Last week, E. Julu Swen wrote a UMNS article about how The United Methodist Church in Liberia is constructing a commercial office and retail building. The rents collected from tenants of the building once it is complete and occupied will help support the budget of the Liberia UMC. This new venture is part of an attempt to become less dependent on funds from the United States UMC and comes after the failure (only $325,000 out of a $10 million goal raised after 15 years) of a fund-raising campaign to establish an Episcopal Fund whose interest would help in the shift from American to Liberian resources.
While it may not initially seem so, this story is significant for the future of the UMC as a global denomination for three reasons:
1. It reflects the desire on the part of Liberian United Methodists to become (more) independent of American funds for the operation of their church. As the UMC comes to terms with its new reality as a global denomination, some of the tough questions it will have to grapple with will be about financial relations between the relatively well-off but shrinking American branch of the church and the poorer but growing African branch of the church. I'm sure there are Americans who want the Liberians to move toward
financial independence because they think that Americans cannot afford to
underwrite the church in Liberian forever. These questions about money will be especially complicated because money often equals control. I'm sure Liberian United Methodists recognize this relation and want to move toward financial independence themselves because that will give them greater voice in other regards as well. This shift will challenge some Americans who currently have power, but most significantly, the shift in funding is an important step in developing a robust, indigenous UMC in Liberia. The same will be true of other annual conferences elsewhere in Africa.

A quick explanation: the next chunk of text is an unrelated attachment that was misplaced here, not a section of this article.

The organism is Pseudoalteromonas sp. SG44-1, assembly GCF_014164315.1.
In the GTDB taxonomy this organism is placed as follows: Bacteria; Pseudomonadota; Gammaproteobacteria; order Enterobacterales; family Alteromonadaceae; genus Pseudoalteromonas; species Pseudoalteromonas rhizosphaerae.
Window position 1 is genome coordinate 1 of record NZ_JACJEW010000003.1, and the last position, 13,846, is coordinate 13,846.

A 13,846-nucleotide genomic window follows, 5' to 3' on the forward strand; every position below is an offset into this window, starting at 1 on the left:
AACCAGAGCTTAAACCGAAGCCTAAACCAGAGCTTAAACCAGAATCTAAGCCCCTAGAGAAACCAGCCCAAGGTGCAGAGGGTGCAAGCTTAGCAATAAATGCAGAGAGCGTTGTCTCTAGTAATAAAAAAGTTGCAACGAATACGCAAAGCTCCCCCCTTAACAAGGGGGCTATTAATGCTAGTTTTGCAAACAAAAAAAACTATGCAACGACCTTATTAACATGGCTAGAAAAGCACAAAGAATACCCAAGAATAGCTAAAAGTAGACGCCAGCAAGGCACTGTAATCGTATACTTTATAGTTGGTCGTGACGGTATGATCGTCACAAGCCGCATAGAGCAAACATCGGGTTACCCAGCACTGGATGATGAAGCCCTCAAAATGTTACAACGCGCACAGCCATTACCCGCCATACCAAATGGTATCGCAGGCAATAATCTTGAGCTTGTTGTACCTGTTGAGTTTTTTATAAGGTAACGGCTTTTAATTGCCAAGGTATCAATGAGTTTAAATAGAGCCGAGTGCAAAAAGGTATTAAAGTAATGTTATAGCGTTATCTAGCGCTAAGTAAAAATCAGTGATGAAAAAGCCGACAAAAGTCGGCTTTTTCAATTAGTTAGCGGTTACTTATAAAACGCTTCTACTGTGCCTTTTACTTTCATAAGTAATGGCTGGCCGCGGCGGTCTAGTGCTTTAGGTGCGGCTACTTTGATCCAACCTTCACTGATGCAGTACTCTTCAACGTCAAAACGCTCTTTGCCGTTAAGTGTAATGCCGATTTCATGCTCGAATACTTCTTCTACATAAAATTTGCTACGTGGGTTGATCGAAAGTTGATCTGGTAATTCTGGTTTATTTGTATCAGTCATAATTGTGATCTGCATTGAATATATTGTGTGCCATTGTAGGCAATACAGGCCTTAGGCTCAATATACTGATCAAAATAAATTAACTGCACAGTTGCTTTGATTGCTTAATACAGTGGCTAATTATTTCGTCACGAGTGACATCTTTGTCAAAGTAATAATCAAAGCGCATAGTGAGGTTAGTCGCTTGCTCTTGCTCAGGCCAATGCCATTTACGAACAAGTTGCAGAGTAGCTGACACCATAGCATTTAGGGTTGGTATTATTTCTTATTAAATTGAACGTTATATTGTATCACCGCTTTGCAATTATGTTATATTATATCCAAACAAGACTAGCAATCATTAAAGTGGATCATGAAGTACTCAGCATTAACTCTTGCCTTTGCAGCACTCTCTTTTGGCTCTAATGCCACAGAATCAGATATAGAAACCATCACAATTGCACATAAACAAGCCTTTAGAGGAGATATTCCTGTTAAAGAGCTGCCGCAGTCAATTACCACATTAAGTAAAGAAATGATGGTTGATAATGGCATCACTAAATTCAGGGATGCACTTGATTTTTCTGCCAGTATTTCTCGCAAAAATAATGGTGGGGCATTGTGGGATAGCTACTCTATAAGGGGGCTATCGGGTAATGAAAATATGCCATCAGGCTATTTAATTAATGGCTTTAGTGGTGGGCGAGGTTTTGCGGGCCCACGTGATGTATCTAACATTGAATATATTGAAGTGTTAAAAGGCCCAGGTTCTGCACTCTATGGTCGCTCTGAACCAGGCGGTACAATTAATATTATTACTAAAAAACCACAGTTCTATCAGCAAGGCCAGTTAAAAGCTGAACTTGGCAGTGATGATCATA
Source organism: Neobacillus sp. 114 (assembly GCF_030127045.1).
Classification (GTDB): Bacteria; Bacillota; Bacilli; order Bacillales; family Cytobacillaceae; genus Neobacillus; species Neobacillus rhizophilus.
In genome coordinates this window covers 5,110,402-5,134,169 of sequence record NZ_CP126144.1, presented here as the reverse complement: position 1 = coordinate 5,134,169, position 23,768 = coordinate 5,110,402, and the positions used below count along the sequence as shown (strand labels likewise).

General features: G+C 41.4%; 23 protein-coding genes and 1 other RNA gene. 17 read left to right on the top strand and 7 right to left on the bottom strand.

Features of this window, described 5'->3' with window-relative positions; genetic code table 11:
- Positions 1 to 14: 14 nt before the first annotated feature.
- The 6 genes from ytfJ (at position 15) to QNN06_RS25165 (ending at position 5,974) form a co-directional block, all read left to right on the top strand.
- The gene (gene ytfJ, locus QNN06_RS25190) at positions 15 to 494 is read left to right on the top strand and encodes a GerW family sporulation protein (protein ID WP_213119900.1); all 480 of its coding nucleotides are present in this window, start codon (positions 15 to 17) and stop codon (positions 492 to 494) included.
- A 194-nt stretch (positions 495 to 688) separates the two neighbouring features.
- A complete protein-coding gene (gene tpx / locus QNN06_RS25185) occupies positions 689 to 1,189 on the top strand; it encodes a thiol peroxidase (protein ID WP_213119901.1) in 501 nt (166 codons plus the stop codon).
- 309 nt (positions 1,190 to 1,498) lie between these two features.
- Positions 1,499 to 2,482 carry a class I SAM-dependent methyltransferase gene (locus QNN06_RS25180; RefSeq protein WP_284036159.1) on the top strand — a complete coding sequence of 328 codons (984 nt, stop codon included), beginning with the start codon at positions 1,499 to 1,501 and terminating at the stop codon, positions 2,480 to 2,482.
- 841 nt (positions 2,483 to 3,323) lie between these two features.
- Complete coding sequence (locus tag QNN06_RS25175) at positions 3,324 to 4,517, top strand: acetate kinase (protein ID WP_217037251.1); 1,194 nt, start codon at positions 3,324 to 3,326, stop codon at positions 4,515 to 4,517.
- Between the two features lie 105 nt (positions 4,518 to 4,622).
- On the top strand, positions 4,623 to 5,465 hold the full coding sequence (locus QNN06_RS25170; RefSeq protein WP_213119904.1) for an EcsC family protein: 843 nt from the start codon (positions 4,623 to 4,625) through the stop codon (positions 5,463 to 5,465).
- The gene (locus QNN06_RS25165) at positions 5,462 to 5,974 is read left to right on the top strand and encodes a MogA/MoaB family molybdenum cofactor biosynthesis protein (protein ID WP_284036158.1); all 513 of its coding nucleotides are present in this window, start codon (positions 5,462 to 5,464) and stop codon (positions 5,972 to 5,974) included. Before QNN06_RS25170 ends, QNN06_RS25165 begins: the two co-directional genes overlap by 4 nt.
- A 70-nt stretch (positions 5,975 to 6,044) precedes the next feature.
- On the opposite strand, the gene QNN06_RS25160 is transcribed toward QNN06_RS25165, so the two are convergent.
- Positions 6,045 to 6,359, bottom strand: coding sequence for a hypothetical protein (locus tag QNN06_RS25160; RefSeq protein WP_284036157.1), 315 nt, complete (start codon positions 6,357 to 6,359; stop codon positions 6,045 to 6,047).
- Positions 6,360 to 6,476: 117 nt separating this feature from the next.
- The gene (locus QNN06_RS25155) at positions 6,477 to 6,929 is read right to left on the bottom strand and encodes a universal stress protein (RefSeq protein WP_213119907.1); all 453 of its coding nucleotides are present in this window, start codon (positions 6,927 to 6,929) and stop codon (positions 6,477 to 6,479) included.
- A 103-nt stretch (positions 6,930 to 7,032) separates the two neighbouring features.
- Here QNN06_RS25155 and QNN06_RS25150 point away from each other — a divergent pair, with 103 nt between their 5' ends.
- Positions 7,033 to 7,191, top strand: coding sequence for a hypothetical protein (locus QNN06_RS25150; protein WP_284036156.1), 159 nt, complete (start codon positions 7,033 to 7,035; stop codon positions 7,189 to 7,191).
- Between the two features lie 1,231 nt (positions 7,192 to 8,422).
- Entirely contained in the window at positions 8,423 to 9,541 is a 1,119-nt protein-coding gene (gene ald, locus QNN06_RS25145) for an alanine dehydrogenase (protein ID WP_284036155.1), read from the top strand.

2. It acknowledges the failure of massive fund-raising campaigns as a means of achieving financial independence in Liberia. There are a variety of potential explanations for the utter failure of the Liberia United Methodist Episcopal Fund. Moreover, one could ask questions about what, if anything, this particular failure means for other capital campaigns, either in Liberia or elsewhere in Africa, and what it means about Liberian (and other African) churches' ability and willingness to give annually toward budgets. This post is not the place to sift through the complicated answers to this slew of questions. Suffice it to say, that this failure is at least an indication of the challenges in conducting successful capital campaigns in annual conferences in rising economies.
3. It demonstrates a willingness to experiment with entrepreneurial solutions to revenue problems. The Liberian UMC is solving the financial problem created by a desire to move toward financial independence coupled with the failure of their capital campaign by starting a money-making endeavor. This instance is far from the first time that Methodists have sought to use business-making efforts to bolster church revenues. Thus, the significance of this decision is not in its novelty but in its departure from standard Western ways of thinking about church budgets. This approach is potentially an innovative solution to funding shortfalls, but it comes with risks too. What happens if the Liberian economy falters and there are no tenants for the commercial building? Nevertheless, this approach to finances may become more common as annual conferences in rising economies find themselves in the same bind as Liberia - desirous to be less reliant on American dollars but having difficulty raising donations of their own.